‘Bitch’ dignity in cultural context

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Ohg Rea Tone is all or nothing. He is educated and opinionated, more clever than smart, sarcastic and forthright. He writes intuitively - often disregarding rules of composition. Comment on his posts - he will likely respond with characteristic humor or genuine empathy. He is the real-deal.

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‘Bitch’ dignity in cultural context

Son,

MSNBC is focusing today on Isiah Thomas in the NBA referring to a woman as a ‘bitch.‘ In an interview he said that calling a woman ‘bitch’ is wrong – but more wrong if a white man says it- even more wrong if a white man is referring to a black woman.

Is he prejudiced? Is there a different standard for black men than for white men. He might be prejudiced – but he may also be struggling with articulating his understanding of cultural differences. The liberals in charge of ‘political correctness’ are in a real quandary. These are the same people that advocate ‘cultural diversity’ – respecting the culture of others.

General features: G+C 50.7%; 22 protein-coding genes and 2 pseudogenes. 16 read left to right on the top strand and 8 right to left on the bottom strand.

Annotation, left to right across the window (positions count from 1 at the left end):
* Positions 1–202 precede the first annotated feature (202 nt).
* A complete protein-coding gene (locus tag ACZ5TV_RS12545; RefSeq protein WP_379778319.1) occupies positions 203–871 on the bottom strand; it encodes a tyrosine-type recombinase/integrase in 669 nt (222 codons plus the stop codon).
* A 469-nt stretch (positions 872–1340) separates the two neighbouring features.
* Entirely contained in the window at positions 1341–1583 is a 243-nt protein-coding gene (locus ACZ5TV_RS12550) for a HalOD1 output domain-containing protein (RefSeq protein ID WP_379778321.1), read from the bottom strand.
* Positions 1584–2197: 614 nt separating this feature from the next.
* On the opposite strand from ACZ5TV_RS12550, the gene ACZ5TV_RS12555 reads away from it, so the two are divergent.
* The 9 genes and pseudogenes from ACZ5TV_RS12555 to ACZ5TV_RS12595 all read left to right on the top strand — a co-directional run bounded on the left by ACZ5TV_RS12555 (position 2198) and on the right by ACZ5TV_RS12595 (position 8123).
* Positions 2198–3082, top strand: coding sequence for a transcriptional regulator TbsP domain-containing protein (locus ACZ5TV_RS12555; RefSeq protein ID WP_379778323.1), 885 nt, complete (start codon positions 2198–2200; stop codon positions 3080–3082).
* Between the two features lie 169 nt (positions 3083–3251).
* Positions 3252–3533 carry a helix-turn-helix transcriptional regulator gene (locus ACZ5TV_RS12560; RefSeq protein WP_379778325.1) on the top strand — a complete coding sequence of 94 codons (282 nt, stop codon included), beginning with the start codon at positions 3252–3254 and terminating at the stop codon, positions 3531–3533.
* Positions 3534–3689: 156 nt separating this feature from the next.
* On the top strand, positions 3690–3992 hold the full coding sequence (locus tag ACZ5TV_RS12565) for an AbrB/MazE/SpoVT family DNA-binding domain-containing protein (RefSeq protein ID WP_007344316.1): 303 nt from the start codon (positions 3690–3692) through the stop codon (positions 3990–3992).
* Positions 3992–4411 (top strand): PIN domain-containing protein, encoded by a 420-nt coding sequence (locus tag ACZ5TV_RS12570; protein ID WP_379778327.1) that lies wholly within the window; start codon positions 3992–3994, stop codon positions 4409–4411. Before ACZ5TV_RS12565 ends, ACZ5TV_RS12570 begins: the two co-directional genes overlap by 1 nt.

As you know, I was raised with five brothers – and we fought like brothers. But if anyone else attacked one of us we would unite with the ferocity of Moses. There is something of that mentality in play with the ‘B’ word. Over the years my friends and I have had terms of endearment that would have been seen as extremely offensive to anyone not in our immediate circle. Actually – they were some pretty offensive terms – we used words to insult race, gender, intellect, family – nothing was sacred – but it was in the context of our culture – the culture of intimate friendship. If someone outside of our circle used one of our descriptors in reference to any of us – we were offended. The difference between us and the defenders of the ‘B’ word is that we did not advertise or expect others to respect our right to be culturally crude.

The problem is not with the word itself – it is with an ‘us and them’ mentality. Race is not the same as culture – but these terms are often confused. W.E.B DuBois, Martin Luther King, Booker T. Washington, and Richard Wright would not have stood for the degradation of black women by black men. This phenomenon is an embarrassment to dignified men in the Black Community.

Dad

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